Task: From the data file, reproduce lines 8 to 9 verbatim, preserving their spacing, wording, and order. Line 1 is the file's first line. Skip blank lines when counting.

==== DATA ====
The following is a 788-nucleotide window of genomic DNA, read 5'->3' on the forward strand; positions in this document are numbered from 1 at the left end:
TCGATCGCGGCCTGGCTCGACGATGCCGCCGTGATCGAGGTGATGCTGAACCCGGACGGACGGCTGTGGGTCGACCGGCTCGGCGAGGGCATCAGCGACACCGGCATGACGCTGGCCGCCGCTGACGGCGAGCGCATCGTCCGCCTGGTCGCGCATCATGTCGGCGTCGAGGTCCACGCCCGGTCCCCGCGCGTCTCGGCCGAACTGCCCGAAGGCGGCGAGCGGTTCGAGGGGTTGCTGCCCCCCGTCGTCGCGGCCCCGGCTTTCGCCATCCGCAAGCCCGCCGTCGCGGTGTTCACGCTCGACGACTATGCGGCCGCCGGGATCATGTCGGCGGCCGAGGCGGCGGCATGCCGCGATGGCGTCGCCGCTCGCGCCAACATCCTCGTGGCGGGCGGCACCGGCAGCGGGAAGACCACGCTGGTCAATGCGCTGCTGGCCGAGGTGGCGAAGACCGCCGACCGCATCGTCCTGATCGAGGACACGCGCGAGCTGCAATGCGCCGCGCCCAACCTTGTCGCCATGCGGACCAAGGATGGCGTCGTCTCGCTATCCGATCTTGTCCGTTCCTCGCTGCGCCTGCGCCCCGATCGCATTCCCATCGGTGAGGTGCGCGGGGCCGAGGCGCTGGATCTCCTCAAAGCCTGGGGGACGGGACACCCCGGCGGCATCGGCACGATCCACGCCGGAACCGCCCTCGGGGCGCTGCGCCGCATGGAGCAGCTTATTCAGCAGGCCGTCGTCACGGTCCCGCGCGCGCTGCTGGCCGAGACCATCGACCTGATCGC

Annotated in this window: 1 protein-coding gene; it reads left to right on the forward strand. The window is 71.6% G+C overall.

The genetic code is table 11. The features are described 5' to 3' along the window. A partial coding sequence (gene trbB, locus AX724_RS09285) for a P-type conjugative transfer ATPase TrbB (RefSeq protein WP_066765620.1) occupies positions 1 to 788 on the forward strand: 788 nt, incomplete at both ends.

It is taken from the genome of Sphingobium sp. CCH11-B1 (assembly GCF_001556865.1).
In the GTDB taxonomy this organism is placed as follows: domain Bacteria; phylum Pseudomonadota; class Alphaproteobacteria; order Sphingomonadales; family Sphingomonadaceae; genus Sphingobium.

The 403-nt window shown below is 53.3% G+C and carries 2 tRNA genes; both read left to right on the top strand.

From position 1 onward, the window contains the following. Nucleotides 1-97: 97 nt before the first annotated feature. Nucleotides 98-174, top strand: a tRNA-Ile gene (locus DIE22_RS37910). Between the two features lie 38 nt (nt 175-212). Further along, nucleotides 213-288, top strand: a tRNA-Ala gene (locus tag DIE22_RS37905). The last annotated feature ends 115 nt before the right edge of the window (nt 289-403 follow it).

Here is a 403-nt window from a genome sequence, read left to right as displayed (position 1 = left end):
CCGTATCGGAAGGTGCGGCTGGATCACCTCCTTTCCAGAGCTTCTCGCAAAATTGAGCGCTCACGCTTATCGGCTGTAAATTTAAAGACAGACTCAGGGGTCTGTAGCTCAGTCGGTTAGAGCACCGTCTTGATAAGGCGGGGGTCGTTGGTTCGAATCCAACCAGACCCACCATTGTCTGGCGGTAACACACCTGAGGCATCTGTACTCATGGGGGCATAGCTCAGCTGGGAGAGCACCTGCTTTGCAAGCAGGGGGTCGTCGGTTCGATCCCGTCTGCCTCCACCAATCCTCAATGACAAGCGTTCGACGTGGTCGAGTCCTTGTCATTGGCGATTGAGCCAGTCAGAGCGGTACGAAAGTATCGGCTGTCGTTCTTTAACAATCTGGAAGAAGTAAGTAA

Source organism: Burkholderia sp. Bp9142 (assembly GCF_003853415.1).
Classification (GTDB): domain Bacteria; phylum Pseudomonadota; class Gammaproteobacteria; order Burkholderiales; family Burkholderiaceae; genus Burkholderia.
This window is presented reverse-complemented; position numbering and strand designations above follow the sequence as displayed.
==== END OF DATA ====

From position 1 onward, the window contains the following. Nucleotides 1-97: 97 nt before the first annotated feature. Nucleotides 98-174, top strand: a tRNA-Ile gene (locus DIE22_RS37910). Between the two features lie 38 nt (nt 175-212). Further along, nucleotides 213-288, top strand: a tRNA-Ala gene (locus tag DIE22_RS37905). The last annotated feature ends 115 nt before the right edge of the window (nt 289-403 follow it).

Here is a 403-nt window from a genome sequence, read left to right as displayed (position 1 = left end):